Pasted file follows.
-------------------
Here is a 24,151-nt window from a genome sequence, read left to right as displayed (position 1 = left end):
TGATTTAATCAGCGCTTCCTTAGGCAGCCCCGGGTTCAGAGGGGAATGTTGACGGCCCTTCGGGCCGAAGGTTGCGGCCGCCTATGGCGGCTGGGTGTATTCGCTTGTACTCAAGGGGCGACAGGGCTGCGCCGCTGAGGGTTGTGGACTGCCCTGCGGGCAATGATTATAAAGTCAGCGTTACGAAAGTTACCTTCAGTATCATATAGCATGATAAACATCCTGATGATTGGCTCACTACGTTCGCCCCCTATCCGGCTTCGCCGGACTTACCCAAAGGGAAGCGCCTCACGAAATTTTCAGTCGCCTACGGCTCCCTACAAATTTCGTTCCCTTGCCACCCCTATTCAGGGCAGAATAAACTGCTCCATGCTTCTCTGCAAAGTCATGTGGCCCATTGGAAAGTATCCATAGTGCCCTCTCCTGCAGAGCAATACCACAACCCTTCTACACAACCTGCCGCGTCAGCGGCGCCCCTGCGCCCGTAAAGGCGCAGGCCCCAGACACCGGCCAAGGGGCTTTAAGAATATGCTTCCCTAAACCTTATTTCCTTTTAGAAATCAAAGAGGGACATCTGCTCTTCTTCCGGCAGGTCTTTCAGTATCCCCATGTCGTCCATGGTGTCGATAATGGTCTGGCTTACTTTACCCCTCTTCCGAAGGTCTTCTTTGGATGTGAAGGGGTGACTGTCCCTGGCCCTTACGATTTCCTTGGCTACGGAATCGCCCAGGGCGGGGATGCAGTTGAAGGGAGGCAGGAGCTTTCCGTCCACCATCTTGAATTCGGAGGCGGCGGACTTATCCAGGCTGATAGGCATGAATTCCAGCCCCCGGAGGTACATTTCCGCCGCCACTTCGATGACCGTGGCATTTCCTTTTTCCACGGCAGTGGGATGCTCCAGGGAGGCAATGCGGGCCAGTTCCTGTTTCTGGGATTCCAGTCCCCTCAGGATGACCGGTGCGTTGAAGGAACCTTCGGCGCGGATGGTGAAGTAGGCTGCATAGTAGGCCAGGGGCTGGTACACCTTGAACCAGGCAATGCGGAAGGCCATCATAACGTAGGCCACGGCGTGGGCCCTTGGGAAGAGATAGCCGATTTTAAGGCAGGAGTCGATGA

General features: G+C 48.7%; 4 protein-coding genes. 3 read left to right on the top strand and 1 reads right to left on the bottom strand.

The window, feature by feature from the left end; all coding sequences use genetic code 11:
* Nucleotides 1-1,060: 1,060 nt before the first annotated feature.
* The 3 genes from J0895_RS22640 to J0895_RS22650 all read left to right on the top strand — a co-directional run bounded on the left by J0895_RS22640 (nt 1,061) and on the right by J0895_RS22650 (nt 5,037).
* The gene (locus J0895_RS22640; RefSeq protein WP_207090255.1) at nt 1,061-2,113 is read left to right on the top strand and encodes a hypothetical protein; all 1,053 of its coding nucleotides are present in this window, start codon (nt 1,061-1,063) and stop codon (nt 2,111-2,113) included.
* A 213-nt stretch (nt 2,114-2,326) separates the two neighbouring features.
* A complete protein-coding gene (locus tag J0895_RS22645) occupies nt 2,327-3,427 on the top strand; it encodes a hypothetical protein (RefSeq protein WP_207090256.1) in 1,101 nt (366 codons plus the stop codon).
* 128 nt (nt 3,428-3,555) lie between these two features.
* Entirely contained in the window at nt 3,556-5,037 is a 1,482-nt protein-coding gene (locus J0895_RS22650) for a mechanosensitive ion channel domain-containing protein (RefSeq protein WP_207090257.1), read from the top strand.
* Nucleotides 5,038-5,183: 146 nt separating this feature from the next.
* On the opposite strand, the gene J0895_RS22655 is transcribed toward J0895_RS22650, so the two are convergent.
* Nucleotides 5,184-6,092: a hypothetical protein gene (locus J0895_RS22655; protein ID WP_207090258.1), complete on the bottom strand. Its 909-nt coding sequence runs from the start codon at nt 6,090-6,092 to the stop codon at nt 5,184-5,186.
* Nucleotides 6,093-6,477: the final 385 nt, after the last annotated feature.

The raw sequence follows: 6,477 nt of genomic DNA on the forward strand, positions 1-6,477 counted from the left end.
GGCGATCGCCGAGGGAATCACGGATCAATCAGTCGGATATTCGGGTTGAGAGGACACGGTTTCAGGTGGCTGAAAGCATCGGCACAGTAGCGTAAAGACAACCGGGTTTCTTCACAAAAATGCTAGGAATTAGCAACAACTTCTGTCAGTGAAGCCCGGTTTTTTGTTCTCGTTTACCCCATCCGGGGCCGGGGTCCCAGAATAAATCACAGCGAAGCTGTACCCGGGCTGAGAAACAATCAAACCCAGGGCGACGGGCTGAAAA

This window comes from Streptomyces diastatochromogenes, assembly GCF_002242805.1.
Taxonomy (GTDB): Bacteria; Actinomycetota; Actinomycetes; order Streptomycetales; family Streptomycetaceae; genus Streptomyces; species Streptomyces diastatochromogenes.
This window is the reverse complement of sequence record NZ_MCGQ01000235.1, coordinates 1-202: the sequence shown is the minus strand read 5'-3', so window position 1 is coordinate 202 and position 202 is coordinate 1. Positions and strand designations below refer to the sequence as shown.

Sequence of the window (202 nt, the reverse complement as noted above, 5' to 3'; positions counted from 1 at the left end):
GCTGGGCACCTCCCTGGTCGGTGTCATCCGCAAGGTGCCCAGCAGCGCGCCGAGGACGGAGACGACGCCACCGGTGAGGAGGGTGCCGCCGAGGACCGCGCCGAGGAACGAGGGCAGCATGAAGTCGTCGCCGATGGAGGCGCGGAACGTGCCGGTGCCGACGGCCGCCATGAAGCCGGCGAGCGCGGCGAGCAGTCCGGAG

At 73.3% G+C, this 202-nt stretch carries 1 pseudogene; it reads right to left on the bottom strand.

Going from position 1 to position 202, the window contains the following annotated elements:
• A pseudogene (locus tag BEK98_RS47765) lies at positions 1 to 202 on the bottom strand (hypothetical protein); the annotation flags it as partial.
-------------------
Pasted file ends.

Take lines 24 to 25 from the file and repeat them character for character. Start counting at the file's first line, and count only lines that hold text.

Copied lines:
Going from position 1 to position 202, the window contains the following annotated elements:
• A pseudogene (locus tag BEK98_RS47765) lies at positions 1 to 202 on the bottom strand (hypothetical protein); the annotation flags it as partial.